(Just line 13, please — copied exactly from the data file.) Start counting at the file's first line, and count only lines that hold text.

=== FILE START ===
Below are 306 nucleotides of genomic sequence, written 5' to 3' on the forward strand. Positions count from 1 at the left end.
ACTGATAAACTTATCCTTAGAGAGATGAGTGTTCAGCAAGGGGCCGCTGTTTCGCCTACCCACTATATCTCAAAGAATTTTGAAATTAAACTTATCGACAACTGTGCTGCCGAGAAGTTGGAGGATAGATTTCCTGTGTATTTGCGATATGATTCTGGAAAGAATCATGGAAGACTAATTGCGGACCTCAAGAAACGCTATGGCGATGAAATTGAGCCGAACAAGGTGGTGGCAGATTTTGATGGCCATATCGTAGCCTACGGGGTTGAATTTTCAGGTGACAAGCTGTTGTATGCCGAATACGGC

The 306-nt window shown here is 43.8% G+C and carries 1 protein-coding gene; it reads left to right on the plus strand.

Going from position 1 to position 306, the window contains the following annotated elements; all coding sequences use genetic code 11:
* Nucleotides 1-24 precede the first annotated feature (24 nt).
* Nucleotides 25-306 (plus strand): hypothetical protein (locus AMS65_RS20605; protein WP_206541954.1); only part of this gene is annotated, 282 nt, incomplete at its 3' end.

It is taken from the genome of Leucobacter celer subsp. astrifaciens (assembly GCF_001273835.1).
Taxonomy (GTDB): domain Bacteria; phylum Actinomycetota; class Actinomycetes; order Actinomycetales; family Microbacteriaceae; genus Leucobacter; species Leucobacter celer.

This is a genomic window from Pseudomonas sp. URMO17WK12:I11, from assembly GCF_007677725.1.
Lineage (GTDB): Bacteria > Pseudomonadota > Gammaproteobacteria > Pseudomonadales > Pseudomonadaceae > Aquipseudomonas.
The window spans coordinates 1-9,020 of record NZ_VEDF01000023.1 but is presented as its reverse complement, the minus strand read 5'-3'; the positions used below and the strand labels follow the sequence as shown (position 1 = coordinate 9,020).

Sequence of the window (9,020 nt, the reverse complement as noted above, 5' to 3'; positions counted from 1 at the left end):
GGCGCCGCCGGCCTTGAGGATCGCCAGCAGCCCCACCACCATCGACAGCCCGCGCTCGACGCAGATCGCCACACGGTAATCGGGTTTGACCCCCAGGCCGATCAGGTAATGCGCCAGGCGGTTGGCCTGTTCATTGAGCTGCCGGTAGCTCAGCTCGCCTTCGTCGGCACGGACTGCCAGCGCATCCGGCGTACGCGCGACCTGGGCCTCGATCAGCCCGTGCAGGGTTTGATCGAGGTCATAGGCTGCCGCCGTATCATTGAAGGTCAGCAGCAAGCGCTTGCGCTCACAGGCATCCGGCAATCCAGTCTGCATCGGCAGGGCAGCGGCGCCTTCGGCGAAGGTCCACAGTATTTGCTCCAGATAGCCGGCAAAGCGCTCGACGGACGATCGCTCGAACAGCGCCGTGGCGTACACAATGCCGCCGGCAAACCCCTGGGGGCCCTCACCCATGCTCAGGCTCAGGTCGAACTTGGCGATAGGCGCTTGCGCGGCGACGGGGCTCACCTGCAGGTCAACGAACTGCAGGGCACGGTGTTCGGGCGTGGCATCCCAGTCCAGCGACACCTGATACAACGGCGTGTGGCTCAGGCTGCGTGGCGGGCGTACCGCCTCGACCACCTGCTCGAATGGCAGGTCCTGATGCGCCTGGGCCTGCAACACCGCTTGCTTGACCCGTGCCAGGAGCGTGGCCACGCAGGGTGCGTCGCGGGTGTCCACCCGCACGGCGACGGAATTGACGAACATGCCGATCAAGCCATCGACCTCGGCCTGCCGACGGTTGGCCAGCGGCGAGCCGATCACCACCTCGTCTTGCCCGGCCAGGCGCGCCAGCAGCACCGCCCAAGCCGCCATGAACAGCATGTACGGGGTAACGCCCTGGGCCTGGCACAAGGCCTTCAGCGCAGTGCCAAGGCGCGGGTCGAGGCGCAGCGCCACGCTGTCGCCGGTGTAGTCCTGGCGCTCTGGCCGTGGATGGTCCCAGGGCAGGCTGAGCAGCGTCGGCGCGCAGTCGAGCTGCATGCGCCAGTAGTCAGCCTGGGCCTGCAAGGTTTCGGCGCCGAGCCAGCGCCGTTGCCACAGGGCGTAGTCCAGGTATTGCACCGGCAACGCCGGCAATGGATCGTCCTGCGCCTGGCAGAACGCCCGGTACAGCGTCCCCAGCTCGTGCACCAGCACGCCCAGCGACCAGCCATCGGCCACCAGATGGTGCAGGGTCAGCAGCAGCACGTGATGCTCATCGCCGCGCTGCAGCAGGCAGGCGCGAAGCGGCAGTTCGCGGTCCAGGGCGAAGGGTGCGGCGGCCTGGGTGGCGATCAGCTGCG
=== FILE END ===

GGCGCCGCCGGCCTTGAGGATCGCCAGCAGCCCCACCACCATCGACAGCCCGCGCTCGACGCAGATCGCCACACGGTAATCGGGTTTGACCCCCAGGCCGATCAGGTAATGCGCCAGGCGGTTGGCCTGTTCATTGAGCTGCCGGTAGCTCAGCTCGCCTTCGTCGGCACGGACTGCCAGCGCATCCGGCGTACGCGCGACCTGGGCCTCGATCAGCCCGTGCAGGGTTTGATCGAGGTCATAGGCTGCCGCCGTATCATTGAAGGTCAGCAGCAAGCGCTTGCGCTCACAGGCATCCGGCAATCCAGTCTGCATCGGCAGGGCAGCGGCGCCTTCGGCGAAGGTCCACAGTATTTGCTCCAGATAGCCGGCAAAGCGCTCGACGGACGATCGCTCGAACAGCGCCGTGGCGTACACAATGCCGCCGGCAAACCCCTGGGGGCCCTCACCCATGCTCAGGCTCAGGTCGAACTTGGCGATAGGCGCTTGCGCGGCGACGGGGCTCACCTGCAGGTCAACGAACTGCAGGGCACGGTGTTCGGGCGTGGCATCCCAGTCCAGCGACACCTGATACAACGGCGTGTGGCTCAGGCTGCGTGGCGGGCGTACCGCCTCGACCACCTGCTCGAATGGCAGGTCCTGATGCGCCTGGGCCTGCAACACCGCTTGCTTGACCCGTGCCAGGAGCGTGGCCACGCAGGGTGCGTCGCGGGTGTCCACCCGCACGGCGACGGAATTGACGAACATGCCGATCAAGCCATCGACCTCGGCCTGCCGACGGTTGGCCAGCGGCGAGCCGATCACCACCTCGTCTTGCCCGGCCAGGCGCGCCAGCAGCACCGCCCAAGCCGCCATGAACAGCATGTACGGGGTAACGCCCTGGGCCTGGCACAAGGCCTTCAGCGCAGTGCCAAGGCGCGGGTCGAGGCGCAGCGCCACGCTGTCGCCGGTGTAGTCCTGGCGCTCTGGCCGTGGATGGTCCCAGGGCAGGCTGAGCAGCGTCGGCGCGCAGTCGAGCTGCATGCGCCAGTAGTCAGCCTGGGCCTGCAAGGTTTCGGCGCCGAGCCAGCGCCGTTGCCACAGGGCGTAGTCCAGGTATTGCACCGGCAACGCCGGCAATGGATCGTCCTGCGCCTGGCAGAACGCCCGGTACAGCGTCCCCAGCTCGTGCACCAGCACGCCCAGCGACCAGCCATCGGCCACCAGATGGTGCAGGGTCAGCAGCAGCACGTGATGCTCATCGCCGCGCTGCAGCAGGCAGGCGCGAAGCGGCAGTTCGCGGTCCAGGGCGAAGGGTGCGGCGGCCTGGGTGGCGATCAGCTGCG